Besides this unique graphic design partnership, PNL also has an equally distinctive distribution model: Nilssen-Love does most of it himself at performances. All the discs and sleeves are pressed and printed in Poland, and he usually travels from Norway to collect them. The average CD run is limited to about 500 copies and LPs to about 250. Except for a few very limited editions the catalogue is all in print.

“There are still some LPs and CDs that don’t sell much and it always bugs me,” Nilssen-Love elaborates. “I´m trying to map out in which territories they sell or don’t, so I know what to take on tour and where to focus on press.” At the same time the entire catalogue is also available from Chicago’s Catalytic Sound. Every CD release is available as a download, but none of the vinyl releases are. Deciding on the format depends on the session’s length as well as the musicians involved, he reveals. “Lasse, Jim O’Rourke, Otomo and I have affection for vinyl and it felt natural to release The Love Robots and Explosion Course on LP with a solid gatefold and printed cover,” he states “The CD is of course a practical media and easy to take on the road.. Releasing the box sets with Ken, Joe and the Large Unit was natural thing to do as the amount of music demanded that and it was nice to make something really solid.”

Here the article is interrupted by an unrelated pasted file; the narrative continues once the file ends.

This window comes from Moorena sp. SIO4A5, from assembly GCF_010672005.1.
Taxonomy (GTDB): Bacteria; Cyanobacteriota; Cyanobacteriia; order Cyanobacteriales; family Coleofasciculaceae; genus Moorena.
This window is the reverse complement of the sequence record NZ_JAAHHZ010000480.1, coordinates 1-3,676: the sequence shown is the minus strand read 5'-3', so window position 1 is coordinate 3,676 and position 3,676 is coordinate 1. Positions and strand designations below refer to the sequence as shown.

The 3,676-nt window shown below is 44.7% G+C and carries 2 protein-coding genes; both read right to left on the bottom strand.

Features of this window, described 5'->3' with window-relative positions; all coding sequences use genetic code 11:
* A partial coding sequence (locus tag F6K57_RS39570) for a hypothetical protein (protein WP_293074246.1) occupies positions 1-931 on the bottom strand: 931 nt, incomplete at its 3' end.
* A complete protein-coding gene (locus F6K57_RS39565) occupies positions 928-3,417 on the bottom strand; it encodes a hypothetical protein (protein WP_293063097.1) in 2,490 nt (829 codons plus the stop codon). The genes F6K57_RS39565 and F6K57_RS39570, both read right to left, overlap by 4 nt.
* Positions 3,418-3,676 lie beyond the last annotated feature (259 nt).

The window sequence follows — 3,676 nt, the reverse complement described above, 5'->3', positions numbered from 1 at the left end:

Initial PNL releases had some government support, and if they’re co-productions with another label, costs are shared. Otherwise, since the majority of discs are organized at Nilssen-Love’s initiative, he pays all expenses. As for the participants: “All musicians get a good load of CDs and a very few times, some money. I’m usually very generous with artist copies,” notes the drummer.

Stavanger-based Gjerstad, who for years has run his own Circulasione Totale label, says that his two PNL appearances were the result of Nilssen-Love’s enthusiasm for the music. “He’s like a propeller: he likes to get turned around,” the saxophonist says of the drummer. “The key to his thing is his endless touring: he’s a mobile record store,” Gjerstad adds. “He brings records to all parts of the world, selling them at gigs. And with his ever-growing number of recordings, many with well known names, he sells a good number of records. The profit is then plowed back into new projects. The only thing that worries me is how long his body can take the extra weight he’s carrying around.”